With a cloud-filled sky giving way to rain, veterans, boy and girl scouts, and members of several fire departments and ambulance companies marched on East Hampton Main Street Monday to mark Memorial Day, 2011.
Despite the downpour, which began in earnest just as the first flag-carrying marchers reached the business district, a sizable turnout of people, young and old, remained to watch the parade go by. Those without umbrellas crowded under store awnings and the eaves of buildings and cheered as the veterans went by. One woman backed her infant in a stroller into a clothing shop's open front door to get out of the rain and secure a view over parked cars.
East Hampton Town Clerk Fred Overton, his notes almost unreadable because of the rain, presided over a ceremony that followed at the Memorial Green near Hook Mill. Among those in attendance were East Hampton Town Supervisor Bill Wilkinson and East Hampton Village Mayor Paul F. Rickenbach Jr.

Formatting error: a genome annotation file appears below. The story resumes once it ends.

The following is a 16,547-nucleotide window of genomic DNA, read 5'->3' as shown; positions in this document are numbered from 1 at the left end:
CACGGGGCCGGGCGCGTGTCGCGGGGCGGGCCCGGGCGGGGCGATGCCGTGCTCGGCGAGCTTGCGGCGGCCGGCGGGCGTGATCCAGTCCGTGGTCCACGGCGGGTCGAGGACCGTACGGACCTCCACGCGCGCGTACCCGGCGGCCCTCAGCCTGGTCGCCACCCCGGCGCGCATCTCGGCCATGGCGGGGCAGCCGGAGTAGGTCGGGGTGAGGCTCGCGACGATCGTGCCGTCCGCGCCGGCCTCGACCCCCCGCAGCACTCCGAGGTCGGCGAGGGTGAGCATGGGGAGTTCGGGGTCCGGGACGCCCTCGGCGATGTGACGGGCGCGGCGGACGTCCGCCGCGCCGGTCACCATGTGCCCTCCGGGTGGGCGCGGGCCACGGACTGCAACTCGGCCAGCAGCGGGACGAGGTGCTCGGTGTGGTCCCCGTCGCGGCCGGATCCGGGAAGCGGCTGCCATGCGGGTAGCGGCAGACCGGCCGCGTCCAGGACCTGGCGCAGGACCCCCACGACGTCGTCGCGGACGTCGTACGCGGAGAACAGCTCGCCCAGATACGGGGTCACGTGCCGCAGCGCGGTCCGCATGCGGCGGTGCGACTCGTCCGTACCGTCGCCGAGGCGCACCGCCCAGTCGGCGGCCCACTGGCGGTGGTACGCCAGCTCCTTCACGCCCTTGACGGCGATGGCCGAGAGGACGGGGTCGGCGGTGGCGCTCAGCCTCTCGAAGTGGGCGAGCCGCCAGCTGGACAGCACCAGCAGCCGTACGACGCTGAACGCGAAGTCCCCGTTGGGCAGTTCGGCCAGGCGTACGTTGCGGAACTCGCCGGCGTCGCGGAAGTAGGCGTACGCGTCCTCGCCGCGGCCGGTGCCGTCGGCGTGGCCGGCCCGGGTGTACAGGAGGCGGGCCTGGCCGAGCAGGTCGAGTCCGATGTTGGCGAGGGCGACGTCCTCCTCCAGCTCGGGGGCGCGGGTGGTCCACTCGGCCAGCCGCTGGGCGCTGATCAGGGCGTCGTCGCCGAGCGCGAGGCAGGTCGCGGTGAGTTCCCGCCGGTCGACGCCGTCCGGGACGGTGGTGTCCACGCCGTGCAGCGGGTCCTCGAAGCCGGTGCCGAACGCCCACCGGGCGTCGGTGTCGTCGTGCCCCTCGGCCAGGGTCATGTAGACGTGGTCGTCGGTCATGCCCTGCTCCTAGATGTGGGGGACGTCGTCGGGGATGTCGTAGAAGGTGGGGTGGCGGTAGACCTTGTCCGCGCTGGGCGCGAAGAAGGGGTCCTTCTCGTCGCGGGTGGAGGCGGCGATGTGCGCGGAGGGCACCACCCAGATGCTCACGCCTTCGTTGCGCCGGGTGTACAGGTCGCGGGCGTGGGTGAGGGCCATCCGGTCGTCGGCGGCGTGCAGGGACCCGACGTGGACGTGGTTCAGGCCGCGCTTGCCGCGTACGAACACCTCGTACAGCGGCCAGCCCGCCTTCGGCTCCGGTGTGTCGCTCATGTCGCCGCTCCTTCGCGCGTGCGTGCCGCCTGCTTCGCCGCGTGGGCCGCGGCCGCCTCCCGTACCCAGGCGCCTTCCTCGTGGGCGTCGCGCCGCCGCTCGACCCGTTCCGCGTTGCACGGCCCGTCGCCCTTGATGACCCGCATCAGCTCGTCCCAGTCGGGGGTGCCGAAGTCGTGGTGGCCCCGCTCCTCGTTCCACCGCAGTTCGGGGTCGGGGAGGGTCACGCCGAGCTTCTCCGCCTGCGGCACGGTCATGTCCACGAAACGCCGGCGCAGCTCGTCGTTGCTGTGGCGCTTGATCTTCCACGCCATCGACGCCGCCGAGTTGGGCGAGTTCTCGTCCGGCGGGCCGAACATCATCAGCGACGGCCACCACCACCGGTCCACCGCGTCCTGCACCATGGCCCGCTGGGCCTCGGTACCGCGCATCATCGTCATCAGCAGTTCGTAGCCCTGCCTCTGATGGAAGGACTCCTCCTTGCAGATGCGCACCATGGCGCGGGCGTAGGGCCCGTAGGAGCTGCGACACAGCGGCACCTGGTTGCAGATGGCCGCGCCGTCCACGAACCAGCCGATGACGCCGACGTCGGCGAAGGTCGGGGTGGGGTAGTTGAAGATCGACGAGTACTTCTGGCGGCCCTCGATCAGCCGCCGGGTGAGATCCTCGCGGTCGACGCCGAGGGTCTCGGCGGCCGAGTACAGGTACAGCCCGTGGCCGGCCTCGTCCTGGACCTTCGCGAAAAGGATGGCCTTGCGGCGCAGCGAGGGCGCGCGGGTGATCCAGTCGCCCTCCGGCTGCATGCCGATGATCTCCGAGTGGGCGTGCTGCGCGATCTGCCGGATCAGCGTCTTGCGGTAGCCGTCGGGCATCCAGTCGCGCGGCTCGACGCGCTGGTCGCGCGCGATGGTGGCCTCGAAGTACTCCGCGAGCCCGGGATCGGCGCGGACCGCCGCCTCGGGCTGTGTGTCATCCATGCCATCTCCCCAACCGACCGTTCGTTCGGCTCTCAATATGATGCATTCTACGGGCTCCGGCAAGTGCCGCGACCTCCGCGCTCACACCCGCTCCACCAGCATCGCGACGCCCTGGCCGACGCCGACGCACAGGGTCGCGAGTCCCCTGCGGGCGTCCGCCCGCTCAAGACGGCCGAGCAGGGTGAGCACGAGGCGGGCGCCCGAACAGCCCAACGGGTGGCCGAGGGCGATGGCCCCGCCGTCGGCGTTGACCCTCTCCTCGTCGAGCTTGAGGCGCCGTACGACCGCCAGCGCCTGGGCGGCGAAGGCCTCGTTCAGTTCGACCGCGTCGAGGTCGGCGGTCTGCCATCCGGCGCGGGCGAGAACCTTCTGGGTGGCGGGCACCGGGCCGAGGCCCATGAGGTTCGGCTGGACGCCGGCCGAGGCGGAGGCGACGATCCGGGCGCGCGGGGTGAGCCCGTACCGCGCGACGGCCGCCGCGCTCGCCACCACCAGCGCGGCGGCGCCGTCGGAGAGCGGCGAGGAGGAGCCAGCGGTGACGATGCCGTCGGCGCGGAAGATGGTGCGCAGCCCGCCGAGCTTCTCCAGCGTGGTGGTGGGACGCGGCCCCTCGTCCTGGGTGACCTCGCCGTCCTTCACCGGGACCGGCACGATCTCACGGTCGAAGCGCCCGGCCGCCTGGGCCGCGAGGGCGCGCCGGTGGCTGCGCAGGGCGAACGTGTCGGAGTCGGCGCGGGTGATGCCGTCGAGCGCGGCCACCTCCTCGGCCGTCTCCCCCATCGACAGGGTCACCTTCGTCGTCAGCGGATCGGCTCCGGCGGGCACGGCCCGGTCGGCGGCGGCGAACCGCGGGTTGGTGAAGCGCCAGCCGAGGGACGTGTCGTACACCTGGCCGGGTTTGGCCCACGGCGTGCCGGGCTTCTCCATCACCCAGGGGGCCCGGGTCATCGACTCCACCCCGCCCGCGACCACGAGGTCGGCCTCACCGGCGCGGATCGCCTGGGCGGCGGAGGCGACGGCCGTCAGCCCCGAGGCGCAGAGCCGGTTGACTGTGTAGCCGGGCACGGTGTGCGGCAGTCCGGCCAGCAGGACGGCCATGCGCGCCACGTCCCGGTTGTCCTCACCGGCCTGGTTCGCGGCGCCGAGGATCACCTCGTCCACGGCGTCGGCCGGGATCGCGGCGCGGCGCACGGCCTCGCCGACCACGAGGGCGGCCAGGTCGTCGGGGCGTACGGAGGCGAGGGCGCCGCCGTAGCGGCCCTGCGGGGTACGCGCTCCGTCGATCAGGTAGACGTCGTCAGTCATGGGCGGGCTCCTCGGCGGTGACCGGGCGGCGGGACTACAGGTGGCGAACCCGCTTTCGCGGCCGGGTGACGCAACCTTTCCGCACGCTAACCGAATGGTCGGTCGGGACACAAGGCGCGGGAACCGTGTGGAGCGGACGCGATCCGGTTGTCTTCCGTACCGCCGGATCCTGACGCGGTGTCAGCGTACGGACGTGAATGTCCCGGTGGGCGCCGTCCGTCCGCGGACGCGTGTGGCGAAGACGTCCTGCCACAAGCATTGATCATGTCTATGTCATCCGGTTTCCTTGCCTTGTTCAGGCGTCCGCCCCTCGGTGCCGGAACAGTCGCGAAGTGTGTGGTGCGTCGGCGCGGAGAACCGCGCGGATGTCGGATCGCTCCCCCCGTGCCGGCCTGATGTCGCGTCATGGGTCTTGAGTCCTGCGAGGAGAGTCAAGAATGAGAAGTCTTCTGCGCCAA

After the parade, about 200 people gathered in a semi-circle and listened to remarks from Mr. Overton, who is also the commander of East Hampton's American Legion Post No. 419, in Amagansett, and Tom Byrne, the commander of the Everit Albert Herter Veterans of Foreign Wars Post in Wainscott.
Mr. Byrne cited the fighting spirit of the United States military. "The heart of America is freedom," he said.
"We remember our fallen," he said. "Once a year is not enough. Widows, orphans, mothers and fathers, they remember every day."
Bill Fleming, a Wainscott resident who was drafted into the Army in 1970, was the keynote speaker. He said that occasion was a "day of humility and a day of renewal for all of us."
"Small towns like this town supply those who fight and suffer the losses," he said.
"We fight for the ideals that started this nation. . . . Today we renew our commitment to those who served," he concluded.
The names of East Hampton students who won awards from the American Legion and V.F.W. were read at the end of the ceremony.